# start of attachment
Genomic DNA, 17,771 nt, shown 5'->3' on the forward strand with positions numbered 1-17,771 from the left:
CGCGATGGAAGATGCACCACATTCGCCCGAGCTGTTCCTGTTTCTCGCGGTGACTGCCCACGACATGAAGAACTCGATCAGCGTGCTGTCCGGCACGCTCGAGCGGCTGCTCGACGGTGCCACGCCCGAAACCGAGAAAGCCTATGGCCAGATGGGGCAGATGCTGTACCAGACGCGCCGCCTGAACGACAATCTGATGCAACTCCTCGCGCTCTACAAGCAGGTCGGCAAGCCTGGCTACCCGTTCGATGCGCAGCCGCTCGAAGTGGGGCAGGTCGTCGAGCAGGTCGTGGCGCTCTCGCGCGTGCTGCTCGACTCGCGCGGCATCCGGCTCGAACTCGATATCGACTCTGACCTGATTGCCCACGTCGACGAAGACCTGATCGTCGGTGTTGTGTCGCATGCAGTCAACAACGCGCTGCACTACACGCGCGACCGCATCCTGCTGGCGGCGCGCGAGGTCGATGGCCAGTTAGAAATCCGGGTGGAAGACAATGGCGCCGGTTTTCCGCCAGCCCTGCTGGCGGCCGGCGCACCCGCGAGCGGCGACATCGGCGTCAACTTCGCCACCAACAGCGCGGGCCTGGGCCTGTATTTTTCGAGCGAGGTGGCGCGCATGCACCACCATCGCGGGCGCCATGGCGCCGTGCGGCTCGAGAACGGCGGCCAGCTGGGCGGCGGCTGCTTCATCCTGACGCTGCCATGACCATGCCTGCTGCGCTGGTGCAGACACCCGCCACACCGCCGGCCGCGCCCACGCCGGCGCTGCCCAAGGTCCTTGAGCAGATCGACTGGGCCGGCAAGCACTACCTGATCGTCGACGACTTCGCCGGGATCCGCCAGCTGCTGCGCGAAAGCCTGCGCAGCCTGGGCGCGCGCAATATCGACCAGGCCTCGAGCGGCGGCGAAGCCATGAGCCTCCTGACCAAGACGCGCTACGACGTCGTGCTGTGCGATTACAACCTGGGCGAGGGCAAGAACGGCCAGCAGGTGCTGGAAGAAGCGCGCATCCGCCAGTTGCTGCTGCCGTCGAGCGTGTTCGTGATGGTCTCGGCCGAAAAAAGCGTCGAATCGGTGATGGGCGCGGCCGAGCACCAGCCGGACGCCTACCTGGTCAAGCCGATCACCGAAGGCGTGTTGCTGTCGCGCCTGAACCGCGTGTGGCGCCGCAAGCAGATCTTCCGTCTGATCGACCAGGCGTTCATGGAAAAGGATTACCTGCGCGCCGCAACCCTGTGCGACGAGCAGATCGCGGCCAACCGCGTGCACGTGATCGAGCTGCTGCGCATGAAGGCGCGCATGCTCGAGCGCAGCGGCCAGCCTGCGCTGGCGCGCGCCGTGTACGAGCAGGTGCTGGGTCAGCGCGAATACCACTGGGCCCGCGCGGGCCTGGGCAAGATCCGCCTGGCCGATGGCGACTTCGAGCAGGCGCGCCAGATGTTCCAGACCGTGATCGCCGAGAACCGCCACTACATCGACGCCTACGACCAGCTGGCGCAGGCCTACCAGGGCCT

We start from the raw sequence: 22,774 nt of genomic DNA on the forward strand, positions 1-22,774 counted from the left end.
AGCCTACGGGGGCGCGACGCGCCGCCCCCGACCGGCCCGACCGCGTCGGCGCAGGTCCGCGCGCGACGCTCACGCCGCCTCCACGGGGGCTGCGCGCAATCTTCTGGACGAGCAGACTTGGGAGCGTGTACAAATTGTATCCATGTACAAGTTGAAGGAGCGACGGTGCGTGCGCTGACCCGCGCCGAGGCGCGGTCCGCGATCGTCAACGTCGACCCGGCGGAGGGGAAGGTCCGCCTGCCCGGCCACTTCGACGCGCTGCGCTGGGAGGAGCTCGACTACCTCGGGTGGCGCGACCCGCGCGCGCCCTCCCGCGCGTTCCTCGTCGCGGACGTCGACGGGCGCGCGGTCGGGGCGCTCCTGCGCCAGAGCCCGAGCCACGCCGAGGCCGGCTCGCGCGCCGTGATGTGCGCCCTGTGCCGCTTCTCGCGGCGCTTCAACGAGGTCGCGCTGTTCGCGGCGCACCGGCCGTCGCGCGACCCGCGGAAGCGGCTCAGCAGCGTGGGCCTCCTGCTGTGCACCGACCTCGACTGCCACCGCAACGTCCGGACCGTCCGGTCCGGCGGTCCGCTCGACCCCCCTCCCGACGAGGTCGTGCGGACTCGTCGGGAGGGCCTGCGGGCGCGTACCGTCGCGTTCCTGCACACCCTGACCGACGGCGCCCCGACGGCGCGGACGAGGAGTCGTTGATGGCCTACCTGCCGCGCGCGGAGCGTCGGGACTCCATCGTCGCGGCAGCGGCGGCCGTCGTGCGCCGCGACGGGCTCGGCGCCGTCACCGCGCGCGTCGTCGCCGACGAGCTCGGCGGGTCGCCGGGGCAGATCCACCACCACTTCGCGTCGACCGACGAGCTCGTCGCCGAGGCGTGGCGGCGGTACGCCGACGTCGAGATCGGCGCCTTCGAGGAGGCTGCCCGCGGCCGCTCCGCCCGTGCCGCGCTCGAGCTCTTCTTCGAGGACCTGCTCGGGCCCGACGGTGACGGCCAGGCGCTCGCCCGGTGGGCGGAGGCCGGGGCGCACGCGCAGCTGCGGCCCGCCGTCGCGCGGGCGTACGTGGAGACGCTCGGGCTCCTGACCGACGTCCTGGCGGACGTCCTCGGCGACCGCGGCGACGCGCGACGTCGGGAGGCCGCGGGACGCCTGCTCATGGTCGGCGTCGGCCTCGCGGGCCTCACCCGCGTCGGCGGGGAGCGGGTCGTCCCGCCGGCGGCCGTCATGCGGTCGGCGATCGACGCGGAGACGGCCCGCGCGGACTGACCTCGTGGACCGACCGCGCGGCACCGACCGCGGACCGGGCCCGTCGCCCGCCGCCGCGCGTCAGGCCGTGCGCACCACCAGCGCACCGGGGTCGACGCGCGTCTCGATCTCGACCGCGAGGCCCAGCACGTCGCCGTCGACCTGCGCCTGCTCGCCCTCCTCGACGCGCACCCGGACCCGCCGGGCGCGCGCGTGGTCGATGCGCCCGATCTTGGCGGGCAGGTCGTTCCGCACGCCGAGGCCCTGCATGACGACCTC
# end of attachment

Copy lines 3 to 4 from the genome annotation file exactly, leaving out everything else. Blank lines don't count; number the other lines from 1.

We start from the raw sequence: 22,774 nt of genomic DNA on the forward strand, positions 1-22,774 counted from the left end.
AGCCTACGGGGGCGCGACGCGCCGCCCCCGACCGGCCCGACCGCGTCGGCGCAGGTCCGCGCGCGACGCTCACGCCGCCTCCACGGGGGCTGCGCGCAATCTTCTGGACGAGCAGACTTGGGAGCGTGTACAAATTGTATCCATGTACAAGTTGAAGGAGCGACGGTGCGTGCGCTGACCCGCGCCGAGGCGCGGTCCGCGATCGTCAACGTCGACCCGGCGGAGGGGAAGGTCCGCCTGCCCGGCCACTTCGACGCGCTGCGCTGGGAGGAGCTCGACTACCTCGGGTGGCGCGACCCGCGCGCGCCCTCCCGCGCGTTCCTCGTCGCGGACGTCGACGGGCGCGCGGTCGGGGCGCTCCTGCGCCAGAGCCCGAGCCACGCCGAGGCCGGCTCGCGCGCCGTGATGTGCGCCCTGTGCCGCTTCTCGCGGCGCTTCAACGAGGTCGCGCTGTTCGCGGCGCACCGGCCGTCGCGCGACCCGCGGAAGCGGCTCAGCAGCGTGGGCCTCCTGCTGTGCACCGACCTCGACTGCCACCGCAACGTCCGGACCGTCCGGTCCGGCGGTCCGCTCGACCCCCCTCCCGACGAGGTCGTGCGGACTCGTCGGGAGGGCCTGCGGGCGCGTACCGTCGCGTTCCTGCACACCCTGACCGACGGCGCCCCGACGGCGCGGACGAGGAGTCGTTGATGGCCTACCTGCCGCGCGCGGAGCGTCGGGACTCCATCGTCGCGGCAGCGGCGGCCGTCGTGCGCCGCGACGGGCTCGGCGCCGTCACCGCGCGCGTCGTCGCCGACGAGCTCGGCGGGTCGCCGGGGCAGATCCACCACCACTTCGCGTCGACCGACGAGCTCGTCGCCGAGGCGTGGCGGCGGTACGCCGACGTCGAGATCGGCGCCTTCGAGGAGGCTGCCCGCGGCCGCTCCGCCCGTGCCGCGCTCGAGCTCTTCTTCGAGGACCTGCTCGGGCCCGACGGTGACGGCCAGGCGCTCGCCCGGTGGGCGGAGGCCGGGGCGCACGCGCAGCTGCGGCCCGCCGTCGCGCGGGCGTACGTGGAGACGCTCGGGCTCCTGACCGACGTCCTGGCGGACGTCCTCGGCGACCGCGGCGACGCGCGACGTCGGGAGGCCGCGGGACGCCTGCTCATGGTCGGCGTCGGCCTCGCGGGCCTCACCCGCGTCGGCGGGGAGCGGGTCGTCCCGCCGGCGGCCGTCATGCGGTCGGCGATCGACGCGGAGACGGCCCGCGCGGACTGACCTCGTGGACCGACCGCGCGGCACCGACCGCGGACCGGGCCCGTCGCCCGCCGCCGCGCGTCAGGCCGTGCGCACCACCAGCGCACCGGGGTCGACGCGCGTCTCGATCTCGACCGCGAGGCCCAGCACGTCGCCGTCGACCTGCGCCTGCTCGCCCTCCTCGACGCGCACCCGGACCCGCCGGGCGCGCGCGTGGTCGATGCGCCCGATCTTGGCGGGCAGGTCGTTCCGCACGCCGAGGCCCTGCATGACGACCTC